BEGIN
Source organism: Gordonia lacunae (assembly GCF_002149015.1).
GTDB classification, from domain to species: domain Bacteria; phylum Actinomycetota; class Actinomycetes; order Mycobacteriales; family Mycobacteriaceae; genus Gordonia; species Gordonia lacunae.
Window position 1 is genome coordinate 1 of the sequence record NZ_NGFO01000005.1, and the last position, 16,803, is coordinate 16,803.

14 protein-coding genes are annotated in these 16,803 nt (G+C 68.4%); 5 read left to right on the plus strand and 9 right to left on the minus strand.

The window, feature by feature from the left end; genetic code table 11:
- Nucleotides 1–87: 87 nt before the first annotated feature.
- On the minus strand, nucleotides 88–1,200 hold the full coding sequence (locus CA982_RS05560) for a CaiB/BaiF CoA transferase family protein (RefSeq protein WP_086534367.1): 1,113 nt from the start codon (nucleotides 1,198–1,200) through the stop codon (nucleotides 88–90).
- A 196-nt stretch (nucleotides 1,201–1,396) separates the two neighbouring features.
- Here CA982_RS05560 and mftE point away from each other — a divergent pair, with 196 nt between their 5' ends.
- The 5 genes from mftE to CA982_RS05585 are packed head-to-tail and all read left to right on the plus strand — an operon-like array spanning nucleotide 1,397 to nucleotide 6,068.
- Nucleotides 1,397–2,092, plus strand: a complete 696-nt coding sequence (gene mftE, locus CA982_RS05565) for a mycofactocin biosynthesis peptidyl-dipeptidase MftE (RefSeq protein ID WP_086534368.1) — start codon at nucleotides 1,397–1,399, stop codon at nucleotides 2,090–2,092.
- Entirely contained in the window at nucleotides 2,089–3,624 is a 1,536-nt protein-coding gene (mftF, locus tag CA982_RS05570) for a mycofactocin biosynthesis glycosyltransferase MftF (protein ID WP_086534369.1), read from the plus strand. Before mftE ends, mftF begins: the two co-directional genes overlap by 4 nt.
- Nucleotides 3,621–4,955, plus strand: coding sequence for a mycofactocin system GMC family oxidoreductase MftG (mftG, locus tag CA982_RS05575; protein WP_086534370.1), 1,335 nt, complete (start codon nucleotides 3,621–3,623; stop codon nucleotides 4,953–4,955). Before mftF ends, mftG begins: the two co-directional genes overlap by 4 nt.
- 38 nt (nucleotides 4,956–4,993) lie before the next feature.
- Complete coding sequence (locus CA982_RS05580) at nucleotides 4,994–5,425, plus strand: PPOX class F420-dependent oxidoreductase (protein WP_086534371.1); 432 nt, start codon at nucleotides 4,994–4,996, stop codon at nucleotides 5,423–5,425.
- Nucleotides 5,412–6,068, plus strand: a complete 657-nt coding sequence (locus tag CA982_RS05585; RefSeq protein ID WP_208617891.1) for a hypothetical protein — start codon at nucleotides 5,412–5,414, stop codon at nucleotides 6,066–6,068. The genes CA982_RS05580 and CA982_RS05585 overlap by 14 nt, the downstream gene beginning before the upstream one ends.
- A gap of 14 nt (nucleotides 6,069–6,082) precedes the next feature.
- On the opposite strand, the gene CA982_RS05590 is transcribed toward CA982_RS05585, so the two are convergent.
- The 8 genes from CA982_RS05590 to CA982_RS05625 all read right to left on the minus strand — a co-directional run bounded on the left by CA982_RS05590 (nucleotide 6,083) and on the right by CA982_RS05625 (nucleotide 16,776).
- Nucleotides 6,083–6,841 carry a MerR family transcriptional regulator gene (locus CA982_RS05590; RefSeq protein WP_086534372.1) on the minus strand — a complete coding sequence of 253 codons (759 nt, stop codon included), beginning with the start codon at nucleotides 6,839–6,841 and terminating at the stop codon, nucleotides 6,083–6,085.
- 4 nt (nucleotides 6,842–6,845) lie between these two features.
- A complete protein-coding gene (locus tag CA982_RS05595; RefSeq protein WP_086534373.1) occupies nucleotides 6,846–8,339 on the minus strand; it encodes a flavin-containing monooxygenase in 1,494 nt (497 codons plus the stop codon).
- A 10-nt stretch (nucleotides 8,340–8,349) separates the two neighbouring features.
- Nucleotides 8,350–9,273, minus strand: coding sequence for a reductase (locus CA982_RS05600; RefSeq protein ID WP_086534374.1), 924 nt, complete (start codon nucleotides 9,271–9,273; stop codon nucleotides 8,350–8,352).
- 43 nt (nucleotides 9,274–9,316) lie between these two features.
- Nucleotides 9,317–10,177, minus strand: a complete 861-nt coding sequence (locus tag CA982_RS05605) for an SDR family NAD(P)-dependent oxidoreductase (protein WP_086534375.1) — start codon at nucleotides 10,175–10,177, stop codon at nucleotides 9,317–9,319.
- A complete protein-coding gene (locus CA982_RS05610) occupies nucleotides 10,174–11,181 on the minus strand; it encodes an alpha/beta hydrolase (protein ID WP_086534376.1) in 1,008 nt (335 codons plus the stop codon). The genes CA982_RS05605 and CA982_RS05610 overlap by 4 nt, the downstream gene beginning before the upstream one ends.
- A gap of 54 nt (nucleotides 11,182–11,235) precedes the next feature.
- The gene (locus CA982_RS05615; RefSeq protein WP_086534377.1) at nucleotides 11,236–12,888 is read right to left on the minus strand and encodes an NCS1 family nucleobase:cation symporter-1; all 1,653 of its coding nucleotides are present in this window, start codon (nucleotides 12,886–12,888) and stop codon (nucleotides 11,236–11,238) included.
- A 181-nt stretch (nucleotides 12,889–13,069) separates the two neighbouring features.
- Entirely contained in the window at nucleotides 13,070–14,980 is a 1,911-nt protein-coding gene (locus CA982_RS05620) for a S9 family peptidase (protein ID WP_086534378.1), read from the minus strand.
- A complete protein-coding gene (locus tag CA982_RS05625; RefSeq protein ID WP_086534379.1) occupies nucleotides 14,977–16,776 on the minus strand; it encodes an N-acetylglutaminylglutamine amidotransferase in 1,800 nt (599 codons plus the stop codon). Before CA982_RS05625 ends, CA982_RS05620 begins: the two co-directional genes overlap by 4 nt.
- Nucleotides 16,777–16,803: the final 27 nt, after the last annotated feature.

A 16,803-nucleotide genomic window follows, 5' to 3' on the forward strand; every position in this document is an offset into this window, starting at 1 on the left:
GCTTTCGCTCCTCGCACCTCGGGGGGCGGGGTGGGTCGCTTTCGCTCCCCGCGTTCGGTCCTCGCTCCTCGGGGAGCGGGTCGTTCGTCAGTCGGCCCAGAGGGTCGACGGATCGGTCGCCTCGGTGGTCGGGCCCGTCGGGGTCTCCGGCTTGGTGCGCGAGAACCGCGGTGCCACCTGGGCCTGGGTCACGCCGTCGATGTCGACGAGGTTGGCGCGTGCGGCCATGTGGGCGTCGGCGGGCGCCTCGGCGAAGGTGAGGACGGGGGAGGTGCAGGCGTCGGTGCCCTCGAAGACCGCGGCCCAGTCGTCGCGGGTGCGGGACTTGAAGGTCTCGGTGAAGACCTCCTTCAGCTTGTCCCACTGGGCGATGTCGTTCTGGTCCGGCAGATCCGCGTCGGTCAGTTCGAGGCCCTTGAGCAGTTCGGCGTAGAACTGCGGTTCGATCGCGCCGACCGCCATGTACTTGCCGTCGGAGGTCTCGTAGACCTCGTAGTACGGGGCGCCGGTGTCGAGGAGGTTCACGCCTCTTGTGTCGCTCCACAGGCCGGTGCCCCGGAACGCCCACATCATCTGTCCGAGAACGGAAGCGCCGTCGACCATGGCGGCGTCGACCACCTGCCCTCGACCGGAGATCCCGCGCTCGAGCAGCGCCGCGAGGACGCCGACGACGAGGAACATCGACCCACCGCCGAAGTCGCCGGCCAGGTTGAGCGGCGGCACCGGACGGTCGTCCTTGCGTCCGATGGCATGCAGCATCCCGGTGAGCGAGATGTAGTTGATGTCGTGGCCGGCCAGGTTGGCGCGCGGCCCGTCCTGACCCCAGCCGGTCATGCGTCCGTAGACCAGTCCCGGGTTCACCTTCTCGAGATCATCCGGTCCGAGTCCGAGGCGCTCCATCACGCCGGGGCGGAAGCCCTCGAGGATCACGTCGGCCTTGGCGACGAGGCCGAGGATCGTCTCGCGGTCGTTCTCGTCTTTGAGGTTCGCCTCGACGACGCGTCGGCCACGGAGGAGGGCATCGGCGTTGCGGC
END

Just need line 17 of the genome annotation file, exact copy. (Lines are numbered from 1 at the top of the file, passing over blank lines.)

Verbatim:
- A gap of 14 nt (nucleotides 6,069–6,082) precedes the next feature.